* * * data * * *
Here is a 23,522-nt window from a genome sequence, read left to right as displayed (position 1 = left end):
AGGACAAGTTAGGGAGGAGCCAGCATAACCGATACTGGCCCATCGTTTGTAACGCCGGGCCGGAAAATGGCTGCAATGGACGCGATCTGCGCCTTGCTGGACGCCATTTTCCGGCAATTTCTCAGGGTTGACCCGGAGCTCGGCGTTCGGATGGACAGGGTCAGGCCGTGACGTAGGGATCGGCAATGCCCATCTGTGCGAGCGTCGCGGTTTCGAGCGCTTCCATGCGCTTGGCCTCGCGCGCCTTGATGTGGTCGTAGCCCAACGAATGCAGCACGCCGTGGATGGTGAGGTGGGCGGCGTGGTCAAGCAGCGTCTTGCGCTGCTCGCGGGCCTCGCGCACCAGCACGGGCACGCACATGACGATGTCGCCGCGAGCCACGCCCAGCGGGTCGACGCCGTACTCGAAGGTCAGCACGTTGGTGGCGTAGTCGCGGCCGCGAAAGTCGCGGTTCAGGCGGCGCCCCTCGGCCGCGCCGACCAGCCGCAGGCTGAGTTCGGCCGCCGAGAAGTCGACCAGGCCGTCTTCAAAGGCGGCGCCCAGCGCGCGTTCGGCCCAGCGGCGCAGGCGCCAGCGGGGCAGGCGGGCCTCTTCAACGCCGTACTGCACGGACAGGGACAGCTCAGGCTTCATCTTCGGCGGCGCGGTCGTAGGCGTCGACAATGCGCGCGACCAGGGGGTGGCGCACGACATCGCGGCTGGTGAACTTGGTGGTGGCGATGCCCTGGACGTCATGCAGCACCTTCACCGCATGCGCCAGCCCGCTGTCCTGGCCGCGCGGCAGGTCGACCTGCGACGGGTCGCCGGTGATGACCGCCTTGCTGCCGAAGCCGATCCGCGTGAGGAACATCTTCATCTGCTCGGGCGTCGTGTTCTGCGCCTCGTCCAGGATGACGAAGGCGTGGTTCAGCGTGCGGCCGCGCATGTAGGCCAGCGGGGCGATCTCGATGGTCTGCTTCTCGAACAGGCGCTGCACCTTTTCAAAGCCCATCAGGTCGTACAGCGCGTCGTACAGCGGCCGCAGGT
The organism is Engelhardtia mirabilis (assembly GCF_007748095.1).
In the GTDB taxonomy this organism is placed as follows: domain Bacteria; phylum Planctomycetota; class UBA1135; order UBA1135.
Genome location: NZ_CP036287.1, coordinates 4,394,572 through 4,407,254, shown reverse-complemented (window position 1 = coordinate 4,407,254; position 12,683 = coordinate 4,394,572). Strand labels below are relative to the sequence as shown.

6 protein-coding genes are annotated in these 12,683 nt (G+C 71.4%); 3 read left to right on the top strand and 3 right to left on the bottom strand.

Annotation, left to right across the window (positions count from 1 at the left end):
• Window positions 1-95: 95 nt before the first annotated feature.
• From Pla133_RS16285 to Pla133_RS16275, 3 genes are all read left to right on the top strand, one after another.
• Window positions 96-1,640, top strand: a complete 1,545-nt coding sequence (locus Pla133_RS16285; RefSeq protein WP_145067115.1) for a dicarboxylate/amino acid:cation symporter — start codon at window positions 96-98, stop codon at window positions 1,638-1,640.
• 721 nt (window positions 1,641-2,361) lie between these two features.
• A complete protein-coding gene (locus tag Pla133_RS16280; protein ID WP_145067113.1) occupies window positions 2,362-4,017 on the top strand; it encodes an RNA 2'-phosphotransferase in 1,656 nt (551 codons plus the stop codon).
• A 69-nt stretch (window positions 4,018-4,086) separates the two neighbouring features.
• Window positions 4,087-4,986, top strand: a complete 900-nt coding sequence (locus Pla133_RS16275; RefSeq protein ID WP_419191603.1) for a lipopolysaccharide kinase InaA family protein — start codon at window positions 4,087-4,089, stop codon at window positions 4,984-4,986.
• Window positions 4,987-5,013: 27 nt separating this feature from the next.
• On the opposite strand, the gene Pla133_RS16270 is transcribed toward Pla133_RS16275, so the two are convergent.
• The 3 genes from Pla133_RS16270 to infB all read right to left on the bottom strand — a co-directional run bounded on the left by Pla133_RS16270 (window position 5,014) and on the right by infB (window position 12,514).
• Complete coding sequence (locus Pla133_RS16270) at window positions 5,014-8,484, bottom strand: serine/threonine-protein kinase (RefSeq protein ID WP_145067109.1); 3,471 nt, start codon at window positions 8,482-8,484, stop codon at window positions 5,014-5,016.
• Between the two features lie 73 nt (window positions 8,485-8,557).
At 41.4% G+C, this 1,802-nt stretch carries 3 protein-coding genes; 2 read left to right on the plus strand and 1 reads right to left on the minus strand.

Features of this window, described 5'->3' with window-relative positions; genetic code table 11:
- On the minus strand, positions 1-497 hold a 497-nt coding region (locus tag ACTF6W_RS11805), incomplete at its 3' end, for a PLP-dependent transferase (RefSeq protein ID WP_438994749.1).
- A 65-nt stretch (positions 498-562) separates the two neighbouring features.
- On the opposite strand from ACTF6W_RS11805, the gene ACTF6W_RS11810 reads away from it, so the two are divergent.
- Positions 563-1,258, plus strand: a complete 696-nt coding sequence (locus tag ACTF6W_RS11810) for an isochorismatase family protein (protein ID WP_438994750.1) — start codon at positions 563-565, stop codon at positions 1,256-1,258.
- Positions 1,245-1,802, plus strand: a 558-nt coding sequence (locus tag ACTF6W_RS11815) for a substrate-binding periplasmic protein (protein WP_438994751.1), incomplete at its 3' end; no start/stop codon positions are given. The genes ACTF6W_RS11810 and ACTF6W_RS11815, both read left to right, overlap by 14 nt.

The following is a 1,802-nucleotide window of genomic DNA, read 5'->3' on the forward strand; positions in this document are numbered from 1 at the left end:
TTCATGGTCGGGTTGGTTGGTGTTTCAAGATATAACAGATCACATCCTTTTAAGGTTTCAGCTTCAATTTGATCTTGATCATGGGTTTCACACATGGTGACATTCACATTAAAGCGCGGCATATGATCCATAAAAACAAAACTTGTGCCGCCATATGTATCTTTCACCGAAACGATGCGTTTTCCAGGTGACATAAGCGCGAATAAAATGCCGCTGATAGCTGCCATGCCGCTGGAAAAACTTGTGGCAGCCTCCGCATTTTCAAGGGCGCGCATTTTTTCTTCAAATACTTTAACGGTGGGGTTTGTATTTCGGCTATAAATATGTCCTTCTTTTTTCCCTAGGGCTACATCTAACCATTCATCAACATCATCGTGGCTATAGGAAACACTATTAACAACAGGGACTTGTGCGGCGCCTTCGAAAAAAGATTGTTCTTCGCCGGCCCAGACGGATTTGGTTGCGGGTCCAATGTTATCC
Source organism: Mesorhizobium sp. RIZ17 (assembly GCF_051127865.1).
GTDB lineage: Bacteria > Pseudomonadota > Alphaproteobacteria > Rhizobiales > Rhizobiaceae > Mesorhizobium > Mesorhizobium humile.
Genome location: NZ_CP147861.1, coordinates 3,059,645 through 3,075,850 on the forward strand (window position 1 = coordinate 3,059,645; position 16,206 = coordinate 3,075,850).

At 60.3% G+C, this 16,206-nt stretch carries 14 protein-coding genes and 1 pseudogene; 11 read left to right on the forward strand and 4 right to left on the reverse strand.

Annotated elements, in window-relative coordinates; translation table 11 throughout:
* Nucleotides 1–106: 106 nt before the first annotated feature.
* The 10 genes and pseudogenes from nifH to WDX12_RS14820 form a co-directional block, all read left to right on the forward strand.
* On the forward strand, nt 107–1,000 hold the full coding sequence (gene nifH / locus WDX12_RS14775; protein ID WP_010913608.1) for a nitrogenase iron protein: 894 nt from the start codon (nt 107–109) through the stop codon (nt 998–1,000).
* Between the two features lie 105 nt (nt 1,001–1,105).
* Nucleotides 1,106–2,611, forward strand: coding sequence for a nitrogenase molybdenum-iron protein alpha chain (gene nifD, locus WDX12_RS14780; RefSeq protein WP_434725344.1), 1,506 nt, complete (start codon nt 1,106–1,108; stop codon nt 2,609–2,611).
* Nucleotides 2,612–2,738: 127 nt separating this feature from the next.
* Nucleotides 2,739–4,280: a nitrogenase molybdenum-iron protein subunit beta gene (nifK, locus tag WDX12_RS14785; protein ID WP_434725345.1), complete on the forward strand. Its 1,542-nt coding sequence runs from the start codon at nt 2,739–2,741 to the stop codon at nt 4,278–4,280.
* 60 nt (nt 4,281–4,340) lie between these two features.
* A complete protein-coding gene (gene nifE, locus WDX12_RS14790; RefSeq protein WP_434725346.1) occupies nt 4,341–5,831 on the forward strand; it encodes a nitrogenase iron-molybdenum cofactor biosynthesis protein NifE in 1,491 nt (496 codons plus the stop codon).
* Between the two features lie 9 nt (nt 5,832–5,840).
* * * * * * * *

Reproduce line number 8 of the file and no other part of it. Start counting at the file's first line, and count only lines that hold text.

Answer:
• Window positions 1-95: 95 nt before the first annotated feature.